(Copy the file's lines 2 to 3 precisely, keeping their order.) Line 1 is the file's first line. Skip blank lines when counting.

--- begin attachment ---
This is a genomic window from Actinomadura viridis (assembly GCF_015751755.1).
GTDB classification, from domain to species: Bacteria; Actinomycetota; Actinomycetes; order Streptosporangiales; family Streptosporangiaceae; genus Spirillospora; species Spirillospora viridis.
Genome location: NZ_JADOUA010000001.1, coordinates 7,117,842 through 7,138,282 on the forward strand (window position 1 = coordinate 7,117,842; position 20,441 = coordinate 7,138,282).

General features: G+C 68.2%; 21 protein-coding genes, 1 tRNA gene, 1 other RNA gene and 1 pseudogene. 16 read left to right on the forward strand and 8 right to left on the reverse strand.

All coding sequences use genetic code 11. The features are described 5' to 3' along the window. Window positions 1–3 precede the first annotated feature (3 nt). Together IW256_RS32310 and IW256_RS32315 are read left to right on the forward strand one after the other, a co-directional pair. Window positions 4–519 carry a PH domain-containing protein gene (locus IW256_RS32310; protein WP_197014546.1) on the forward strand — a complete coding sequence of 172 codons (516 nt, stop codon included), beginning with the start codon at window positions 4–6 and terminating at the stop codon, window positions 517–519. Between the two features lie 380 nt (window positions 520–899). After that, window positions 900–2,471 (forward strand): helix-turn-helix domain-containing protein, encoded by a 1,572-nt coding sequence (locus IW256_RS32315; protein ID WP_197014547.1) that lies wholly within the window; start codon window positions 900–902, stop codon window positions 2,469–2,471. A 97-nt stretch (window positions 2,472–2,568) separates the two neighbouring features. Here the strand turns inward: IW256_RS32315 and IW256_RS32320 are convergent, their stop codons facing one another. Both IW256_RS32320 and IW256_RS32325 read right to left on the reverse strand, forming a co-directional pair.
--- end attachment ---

GTDB classification, from domain to species: Bacteria; Actinomycetota; Actinomycetes; order Streptosporangiales; family Streptosporangiaceae; genus Spirillospora; species Spirillospora viridis.
Genome location: NZ_JADOUA010000001.1, coordinates 7,117,842 through 7,138,282 on the forward strand (window position 1 = coordinate 7,117,842; position 20,441 = coordinate 7,138,282).